Union Station’s current life as a community center goes back to 1978, and it wouldn’t have survived until now if not for the free labor of hundreds of volunteers who donated literally thousands of hours of time, influence and skill.
These are wonderful folks, and you hate to see them get a bit older every day until one day they just stop coming, and then they’re gone.
So, this is a sad farewell to Georgia Mae Cottrell Turner, whose obituary we had the displeasure of seeing in the Standard-Examiner last week.
She was 95 years old — way out of warranty by anyone’s math — but the inevitable is never pleasant even when you see it coming.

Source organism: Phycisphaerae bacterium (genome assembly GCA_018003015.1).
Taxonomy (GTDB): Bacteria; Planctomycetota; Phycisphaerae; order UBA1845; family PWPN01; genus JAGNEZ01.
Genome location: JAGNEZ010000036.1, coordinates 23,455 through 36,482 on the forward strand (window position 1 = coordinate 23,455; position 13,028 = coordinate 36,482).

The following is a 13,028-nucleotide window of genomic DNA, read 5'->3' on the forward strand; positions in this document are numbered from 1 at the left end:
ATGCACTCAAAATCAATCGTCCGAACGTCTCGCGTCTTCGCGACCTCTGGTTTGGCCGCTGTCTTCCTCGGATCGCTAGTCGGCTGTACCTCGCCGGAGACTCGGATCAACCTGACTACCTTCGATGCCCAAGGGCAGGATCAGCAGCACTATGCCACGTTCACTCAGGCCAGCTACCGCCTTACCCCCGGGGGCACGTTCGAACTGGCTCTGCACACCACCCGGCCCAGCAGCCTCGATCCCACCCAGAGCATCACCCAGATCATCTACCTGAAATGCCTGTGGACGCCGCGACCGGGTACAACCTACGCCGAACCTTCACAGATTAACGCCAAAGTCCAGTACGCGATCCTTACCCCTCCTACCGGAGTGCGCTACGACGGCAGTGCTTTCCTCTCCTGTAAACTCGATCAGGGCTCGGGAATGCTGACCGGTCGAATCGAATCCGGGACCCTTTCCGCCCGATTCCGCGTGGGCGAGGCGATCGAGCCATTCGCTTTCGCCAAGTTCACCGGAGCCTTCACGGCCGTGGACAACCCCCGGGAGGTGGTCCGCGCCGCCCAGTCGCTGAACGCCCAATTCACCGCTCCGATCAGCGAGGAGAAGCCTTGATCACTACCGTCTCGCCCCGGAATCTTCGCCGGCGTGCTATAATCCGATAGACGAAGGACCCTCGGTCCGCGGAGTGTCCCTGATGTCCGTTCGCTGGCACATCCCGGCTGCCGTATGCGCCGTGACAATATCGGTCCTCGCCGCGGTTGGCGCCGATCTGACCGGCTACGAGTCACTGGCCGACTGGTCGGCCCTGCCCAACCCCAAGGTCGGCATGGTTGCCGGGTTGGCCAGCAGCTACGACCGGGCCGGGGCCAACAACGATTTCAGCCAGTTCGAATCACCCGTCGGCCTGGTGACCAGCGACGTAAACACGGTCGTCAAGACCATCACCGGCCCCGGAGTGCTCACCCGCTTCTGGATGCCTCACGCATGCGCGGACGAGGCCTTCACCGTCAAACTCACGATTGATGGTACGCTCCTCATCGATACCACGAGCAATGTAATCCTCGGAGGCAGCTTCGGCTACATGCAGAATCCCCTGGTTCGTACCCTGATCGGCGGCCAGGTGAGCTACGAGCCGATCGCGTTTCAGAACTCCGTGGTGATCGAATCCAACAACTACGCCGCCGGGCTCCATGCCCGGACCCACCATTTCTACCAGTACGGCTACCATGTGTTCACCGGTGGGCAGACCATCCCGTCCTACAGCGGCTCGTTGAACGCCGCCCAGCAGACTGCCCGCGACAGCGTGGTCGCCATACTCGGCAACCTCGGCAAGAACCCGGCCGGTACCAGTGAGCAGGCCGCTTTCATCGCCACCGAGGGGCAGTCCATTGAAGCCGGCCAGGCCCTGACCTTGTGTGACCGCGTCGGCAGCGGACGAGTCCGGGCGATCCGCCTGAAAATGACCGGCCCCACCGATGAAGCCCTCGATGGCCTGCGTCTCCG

Her obit lists a lot of her contributions here (click!) so I will just note that one of them, and not even the longest, was 20 years as a volunteer conductor here at Union Station. I will note that Georgia, being black, is part of the very large African-American community in Ogden who would not be here if not for the railroads, which made Ogden a hub of American industry for so many decades and helped attract Utah’s very large military job base.
So she was a part of Utah, and a part of Union Station, and contributed to both her whole life.
Years ago the Standard-Examiner did a “We Salute” about Georgia, praising her accomplishments and contributions. It’s been hanging on a small plaque in our volunteer break room ever since, recently joined by the announcement of her death.
She gave us, and many others, a lot, and we are very grateful.